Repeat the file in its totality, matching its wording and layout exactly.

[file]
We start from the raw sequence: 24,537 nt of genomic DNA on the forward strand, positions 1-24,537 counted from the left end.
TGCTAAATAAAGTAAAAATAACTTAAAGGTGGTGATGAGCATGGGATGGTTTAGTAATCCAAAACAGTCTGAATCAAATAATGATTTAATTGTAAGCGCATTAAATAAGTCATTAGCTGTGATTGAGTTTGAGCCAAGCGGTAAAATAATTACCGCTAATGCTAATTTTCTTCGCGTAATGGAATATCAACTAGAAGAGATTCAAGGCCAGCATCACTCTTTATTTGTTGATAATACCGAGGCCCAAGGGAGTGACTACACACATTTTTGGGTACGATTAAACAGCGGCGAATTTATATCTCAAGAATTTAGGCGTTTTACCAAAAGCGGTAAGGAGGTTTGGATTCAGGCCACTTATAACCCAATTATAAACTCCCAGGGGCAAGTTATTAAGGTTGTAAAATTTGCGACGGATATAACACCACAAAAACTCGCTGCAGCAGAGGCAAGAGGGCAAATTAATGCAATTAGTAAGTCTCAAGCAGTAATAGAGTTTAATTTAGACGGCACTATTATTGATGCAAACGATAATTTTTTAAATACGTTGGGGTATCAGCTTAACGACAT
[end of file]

We start from the raw sequence: 24,537 nt of genomic DNA on the forward strand, positions 1-24,537 counted from the left end.
TGCTAAATAAAGTAAAAATAACTTAAAGGTGGTGATGAGCATGGGATGGTTTAGTAATCCAAAACAGTCTGAATCAAATAATGATTTAATTGTAAGCGCATTAAATAAGTCATTAGCTGTGATTGAGTTTGAGCCAAGCGGTAAAATAATTACCGCTAATGCTAATTTTCTTCGCGTAATGGAATATCAACTAGAAGAGATTCAAGGCCAGCATCACTCTTTATTTGTTGATAATACCGAGGCCCAAGGGAGTGACTACACACATTTTTGGGTACGATTAAACAGCGGCGAATTTATATCTCAAGAATTTAGGCGTTTTACCAAAAGCGGTAAGGAGGTTTGGATTCAGGCCACTTATAACCCAATTATAAACTCCCAGGGGCAAGTTATTAAGGTTGTAAAATTTGCGACGGATATAACACCACAAAAACTCGCTGCAGCAGAGGCAAGAGGGCAAATTAATGCAATTAGTAAGTCTCAAGCAGTAATAGAGTTTAATTTAGACGGCACTATTATTGATGCAAACGATAATTTTTTAAATACGTTGGGGTATCAGCTTAACGACAT